Islamic Jihad launches new round of rockets towards Israel
The smoke trails from a rocket fired by Islamic flying over the Gaza Strip. AFP
Islamic Jihad fired a further volley of rockets and mortars from Gaza towards Israel Monday, following a flare-up between the group and the Jewish state that triggered school, road and train closures in southern Israel.
Israel's army said in a statement that 20 "projectiles" had been fired from the Palestinian enclave on Monday, 18 of them intercepted by its air defence systems. Israeli police images showed that at least one of the projectiles landed in an empty children's playground.
On Sunday, in response to Israel's killing of a militant along the border, Islamic Jihad launched more than 20 rockets from Gaza into Israel. Israel's military said it responded to the rockets with airstrikes targeting "terror sites" throughout Gaza as well as near the Syrian capital.
The Damascus strike killed two Islamic Jihad fighters and four other Iran-backed militants allied to Syrian President Bashar al-Assad, according to the Syrian Observatory for Human Rights, a war monitor. Since the start of the Syrian conflict in 2011, Israel has carried out hundreds of strikes in Syria, mainly targeting government troops as well as allied Iranian forces and the Tehran-backed Lebanese group Hezbollah.
Israel rarely confirms responsibility for such strikes, but did so on Sunday, describing the target as a base "used as a hub" for Islamic Jihad activities in Syria.
Schools, roads closed
Israel took a series of precautions amid the rocket fire from Gaza. The education ministry ordered 65,000 students in towns near Gaza to stay home, postponing exams at universities in Ashkelon, Sderot and Netivot.
The transport ministry cancelled trains between Ashkelon and Beersheba, a major southern city roughly 50 kilometres (30 miles) from Gaza. The military said Zikim Beach on the Mediterranean Sea just north of Gaza had been closed to visitors.
Sunday's fighting was the most intense between Israel and Islamic Jihad since November, when an Israeli airstrike killed Rasmi Abu Malhous, described as a senior group commander. That strike also killed nine members of a Palestinian family unrelated to the armed group, and was followed by a three-day conflict that left 35 Palestinians dead and more than 100 wounded, according to official figures.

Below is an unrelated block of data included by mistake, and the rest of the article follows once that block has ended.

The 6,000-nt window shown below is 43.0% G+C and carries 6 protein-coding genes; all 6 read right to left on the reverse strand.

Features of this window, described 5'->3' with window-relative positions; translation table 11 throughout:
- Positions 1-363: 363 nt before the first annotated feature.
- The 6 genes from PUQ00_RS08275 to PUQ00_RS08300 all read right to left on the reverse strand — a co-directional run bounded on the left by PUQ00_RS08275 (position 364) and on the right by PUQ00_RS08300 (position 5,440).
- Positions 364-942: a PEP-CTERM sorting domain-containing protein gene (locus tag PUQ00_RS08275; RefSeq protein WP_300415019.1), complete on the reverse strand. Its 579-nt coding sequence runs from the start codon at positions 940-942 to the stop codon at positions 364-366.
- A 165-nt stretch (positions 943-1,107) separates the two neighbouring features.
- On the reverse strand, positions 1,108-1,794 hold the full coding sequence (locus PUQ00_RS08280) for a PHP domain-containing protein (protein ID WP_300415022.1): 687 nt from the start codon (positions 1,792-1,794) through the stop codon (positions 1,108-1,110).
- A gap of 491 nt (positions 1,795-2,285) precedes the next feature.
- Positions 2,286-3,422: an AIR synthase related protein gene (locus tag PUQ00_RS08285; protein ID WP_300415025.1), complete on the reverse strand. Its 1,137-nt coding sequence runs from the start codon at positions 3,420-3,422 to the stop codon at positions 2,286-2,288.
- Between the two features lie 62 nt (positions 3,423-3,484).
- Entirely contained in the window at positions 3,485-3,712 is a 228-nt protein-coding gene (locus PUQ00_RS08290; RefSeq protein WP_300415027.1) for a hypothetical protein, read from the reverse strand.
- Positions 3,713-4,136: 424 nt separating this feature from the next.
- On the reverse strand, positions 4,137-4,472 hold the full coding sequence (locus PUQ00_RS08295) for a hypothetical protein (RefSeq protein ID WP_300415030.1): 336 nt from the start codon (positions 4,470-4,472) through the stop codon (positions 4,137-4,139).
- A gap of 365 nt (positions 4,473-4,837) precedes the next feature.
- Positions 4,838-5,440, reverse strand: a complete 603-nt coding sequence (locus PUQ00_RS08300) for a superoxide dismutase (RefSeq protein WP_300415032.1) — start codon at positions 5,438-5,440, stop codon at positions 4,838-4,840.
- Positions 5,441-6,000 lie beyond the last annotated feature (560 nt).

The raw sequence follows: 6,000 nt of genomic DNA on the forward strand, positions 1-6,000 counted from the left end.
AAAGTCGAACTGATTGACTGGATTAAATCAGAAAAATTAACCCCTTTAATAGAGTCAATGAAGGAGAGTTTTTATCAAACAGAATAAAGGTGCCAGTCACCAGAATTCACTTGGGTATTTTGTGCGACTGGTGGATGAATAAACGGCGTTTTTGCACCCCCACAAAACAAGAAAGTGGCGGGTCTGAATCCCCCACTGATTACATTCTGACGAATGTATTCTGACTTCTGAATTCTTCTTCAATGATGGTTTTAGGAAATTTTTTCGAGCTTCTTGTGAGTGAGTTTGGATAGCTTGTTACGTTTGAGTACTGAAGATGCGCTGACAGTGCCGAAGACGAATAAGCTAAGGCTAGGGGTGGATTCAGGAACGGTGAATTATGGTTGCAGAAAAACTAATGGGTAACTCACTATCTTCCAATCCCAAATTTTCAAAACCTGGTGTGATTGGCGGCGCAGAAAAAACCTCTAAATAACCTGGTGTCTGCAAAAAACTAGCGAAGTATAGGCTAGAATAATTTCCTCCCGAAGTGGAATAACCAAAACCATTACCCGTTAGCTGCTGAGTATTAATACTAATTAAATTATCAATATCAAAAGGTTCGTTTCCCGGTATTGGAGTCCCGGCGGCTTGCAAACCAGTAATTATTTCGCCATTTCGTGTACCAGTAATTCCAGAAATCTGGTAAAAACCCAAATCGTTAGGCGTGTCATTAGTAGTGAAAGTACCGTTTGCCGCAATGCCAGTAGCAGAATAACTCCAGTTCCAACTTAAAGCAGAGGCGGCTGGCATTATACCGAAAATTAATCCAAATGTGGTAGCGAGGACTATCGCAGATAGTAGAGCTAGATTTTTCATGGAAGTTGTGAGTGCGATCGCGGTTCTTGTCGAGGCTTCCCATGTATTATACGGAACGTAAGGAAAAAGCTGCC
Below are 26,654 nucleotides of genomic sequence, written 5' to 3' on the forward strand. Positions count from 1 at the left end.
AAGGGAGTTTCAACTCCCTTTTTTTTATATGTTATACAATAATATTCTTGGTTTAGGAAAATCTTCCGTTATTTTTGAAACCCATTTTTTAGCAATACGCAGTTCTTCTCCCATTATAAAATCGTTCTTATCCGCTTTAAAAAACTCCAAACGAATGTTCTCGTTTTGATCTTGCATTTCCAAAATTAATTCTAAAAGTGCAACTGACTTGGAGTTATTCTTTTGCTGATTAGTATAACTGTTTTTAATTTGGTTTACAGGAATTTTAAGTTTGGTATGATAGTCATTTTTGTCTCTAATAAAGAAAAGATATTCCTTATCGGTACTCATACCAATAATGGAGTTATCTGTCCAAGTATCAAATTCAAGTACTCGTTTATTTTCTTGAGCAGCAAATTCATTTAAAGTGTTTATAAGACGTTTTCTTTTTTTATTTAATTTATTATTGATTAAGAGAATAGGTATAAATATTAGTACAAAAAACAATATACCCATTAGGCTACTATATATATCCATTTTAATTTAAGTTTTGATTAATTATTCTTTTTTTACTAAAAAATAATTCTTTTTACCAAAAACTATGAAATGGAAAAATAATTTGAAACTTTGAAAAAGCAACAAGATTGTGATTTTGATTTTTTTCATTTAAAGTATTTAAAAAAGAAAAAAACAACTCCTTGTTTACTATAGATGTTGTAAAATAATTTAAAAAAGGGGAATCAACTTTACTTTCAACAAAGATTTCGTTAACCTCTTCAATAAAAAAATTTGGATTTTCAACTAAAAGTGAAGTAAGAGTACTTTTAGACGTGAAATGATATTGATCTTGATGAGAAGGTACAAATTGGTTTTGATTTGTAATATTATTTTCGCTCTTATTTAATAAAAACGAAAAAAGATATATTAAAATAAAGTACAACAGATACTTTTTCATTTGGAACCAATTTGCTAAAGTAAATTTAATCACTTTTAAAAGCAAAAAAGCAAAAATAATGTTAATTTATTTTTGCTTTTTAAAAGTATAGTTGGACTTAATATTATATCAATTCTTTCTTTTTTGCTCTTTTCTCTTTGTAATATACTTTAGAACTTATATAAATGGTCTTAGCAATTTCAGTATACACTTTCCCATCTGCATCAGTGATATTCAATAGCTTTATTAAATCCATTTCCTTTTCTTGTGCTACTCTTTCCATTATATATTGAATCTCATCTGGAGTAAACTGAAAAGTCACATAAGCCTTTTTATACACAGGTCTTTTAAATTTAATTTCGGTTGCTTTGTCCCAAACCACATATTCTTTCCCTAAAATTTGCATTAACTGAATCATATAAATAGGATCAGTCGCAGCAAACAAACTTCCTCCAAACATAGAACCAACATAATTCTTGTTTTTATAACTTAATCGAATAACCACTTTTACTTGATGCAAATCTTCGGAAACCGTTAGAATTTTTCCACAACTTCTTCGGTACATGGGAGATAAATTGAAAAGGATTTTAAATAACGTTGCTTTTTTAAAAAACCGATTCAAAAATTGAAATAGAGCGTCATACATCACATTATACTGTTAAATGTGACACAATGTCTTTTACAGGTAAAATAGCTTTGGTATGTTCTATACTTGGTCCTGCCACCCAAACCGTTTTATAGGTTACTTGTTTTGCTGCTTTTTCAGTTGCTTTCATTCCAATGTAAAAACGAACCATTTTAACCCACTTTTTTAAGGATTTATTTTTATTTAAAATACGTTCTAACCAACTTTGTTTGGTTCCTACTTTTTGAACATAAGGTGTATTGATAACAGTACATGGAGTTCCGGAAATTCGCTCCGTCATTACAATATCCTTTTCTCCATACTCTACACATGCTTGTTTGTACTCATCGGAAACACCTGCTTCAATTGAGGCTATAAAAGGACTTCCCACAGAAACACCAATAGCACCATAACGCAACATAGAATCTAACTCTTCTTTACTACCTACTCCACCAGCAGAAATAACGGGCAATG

There were no Israeli fatalities. Islamic Jihad is allied with Hamas, the Islamist group that has controlled Gaza since 2007. But it has not accepted the informal truce Hamas has agreed with Israel in exchange for an easing of the crippling blockade on Gaza. Hamas and Israel last fought a full-scale war in 2014, but smaller flare-ups are relatively common.
The latest escalation with Islamic Jihad came after Israel's military said Sunday it had killed a militant in Gaza who had tried to plant an explosive device near the border fence.
Israel later confirmed that it extracted the militant's body with a bulldozer. A video emerged later on social media, which was authenticated by AFP, showing a bulldozer approaching a body while a group of young, apparently unarmed men, were trying to retrieve it.
The sound of gunfire is heard and the men ultimately run away as the bulldozer scoops up the body. Israel's hawkish Defence Minister Naftali Bennett has pursued a policy of retaining the bodies of militants from Gaza as bargaining chips to pressure Hamas, which has held those of two Israeli soldiers since 2014.
Palestinian prime minister Mohammed Shtayyeh, speaking before a weekly cabinet meeting, called the bulldozer incident "a heinous crime." "(Israel's) occupation kills Palestinians in cold blood and with images that should shame humanity, and in violation of international law which Israel breaches day and night," he said.